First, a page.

v) wherein the acceleration or deceleration of said proof mass rotates said torsion beam one and said at least one more dynamic electrode plate whereby the capacitance of the circuit changes,
c) wherein the first at least one proof mass associated with the first aperture is suspended from the support structure to permit movement and measure acceleration from the capacitive circuit when the proof mass moves in a first direction in the plane of the substrate,
d) wherein the second at least one proof mass associated with the second aperture is suspended from the support structure to permit movement and measure acceleration from the capacitive circuit when the proof mass moves in a second direction in the plane of the substrate, the second direction being orthogonal to the first direction,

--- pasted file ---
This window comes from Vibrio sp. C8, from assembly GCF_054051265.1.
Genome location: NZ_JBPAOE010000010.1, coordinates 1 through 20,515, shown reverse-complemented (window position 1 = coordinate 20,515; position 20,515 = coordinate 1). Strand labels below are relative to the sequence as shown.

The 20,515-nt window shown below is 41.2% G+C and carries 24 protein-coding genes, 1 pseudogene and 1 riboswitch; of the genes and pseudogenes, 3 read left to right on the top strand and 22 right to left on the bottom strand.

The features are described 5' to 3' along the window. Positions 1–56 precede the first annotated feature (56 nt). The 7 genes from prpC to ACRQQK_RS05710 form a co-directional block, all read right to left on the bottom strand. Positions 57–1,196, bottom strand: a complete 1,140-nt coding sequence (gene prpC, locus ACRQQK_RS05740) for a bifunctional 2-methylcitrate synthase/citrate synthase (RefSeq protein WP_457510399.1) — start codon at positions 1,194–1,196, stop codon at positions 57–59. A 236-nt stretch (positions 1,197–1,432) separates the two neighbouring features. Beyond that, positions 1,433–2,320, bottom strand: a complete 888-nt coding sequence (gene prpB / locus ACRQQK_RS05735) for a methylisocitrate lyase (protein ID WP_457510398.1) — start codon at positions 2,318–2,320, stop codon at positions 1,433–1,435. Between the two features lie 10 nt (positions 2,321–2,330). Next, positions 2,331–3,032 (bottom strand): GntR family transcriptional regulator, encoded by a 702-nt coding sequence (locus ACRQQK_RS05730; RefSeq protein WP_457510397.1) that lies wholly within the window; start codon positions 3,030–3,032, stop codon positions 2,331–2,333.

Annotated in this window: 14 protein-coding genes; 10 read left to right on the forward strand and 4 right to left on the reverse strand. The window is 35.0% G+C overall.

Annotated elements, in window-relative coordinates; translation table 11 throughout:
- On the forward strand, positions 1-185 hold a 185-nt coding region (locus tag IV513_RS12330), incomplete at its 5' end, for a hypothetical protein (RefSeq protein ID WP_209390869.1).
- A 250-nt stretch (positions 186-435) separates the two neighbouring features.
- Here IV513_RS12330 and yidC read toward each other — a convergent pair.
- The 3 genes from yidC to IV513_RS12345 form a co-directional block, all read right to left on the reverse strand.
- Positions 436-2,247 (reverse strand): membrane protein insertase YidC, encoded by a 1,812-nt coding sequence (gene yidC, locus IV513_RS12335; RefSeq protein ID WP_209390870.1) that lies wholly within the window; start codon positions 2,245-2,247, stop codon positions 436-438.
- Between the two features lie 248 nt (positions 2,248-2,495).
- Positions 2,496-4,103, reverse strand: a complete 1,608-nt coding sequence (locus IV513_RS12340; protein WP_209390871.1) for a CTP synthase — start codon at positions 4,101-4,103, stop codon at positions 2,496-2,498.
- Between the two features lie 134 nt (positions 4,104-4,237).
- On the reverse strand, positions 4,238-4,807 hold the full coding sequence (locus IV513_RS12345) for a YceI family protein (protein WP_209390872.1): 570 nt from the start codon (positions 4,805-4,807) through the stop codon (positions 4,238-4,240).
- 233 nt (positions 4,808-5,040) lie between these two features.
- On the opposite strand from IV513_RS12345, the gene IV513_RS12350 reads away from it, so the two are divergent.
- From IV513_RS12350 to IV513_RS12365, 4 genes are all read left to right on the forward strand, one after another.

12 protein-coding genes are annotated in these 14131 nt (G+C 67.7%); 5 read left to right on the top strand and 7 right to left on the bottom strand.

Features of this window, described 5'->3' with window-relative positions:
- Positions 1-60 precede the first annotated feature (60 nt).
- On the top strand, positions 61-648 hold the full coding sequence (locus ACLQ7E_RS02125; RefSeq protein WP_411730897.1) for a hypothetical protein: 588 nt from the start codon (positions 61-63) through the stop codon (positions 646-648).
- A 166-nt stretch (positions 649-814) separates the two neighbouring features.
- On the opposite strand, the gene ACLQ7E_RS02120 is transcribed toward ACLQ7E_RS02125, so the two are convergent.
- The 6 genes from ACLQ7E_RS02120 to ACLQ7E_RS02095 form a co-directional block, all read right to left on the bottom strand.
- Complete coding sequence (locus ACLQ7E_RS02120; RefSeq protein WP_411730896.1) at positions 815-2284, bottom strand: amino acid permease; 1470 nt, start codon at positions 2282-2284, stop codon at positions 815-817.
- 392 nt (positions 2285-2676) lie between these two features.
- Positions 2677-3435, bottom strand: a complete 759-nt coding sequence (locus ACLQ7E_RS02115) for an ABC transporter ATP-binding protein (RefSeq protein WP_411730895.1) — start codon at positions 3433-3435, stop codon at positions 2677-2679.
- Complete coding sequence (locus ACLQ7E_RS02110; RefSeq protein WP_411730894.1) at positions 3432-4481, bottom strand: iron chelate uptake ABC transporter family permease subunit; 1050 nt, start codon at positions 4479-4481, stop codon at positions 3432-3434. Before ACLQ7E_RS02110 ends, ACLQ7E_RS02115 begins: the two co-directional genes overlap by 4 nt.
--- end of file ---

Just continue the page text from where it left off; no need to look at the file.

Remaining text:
e) wherein the third at least one proof mass associated with the third aperture is suspended from the support structure to permit movement and measure acceleration from the capacitive circuit when the proof mass rotates about an axis in the plane of the substrate.
13. A three dimensional accelerometer according to claim 12 wherein the third aperture is subdivided into two pairs of apertures each having:
a) one or more static electrodes plates extending into and over each aperture frame from the edge thereof,
b) at least one dynamic electrode plate disposed below said one or more static electrode plates associated with each aperture frame, wherein at least one capacitive sensing circuit is defined by the electrical communication between said one or more static electrode plate and said dynamic electrode plates, each dynamic electrode plate comprising:
i) at least one torsion beam portion that spans the aperture frame to suspend each dynamic electrode plate below said one or more static electrode plates associated with the aperture frame, each torsion beam portion being parallel and disposed in the common plane parallel with the plane of said substrate,
ii) a proof mass having at least a portion below the upper plane of the substrate and coupled to the at least one dynamic electrode plate,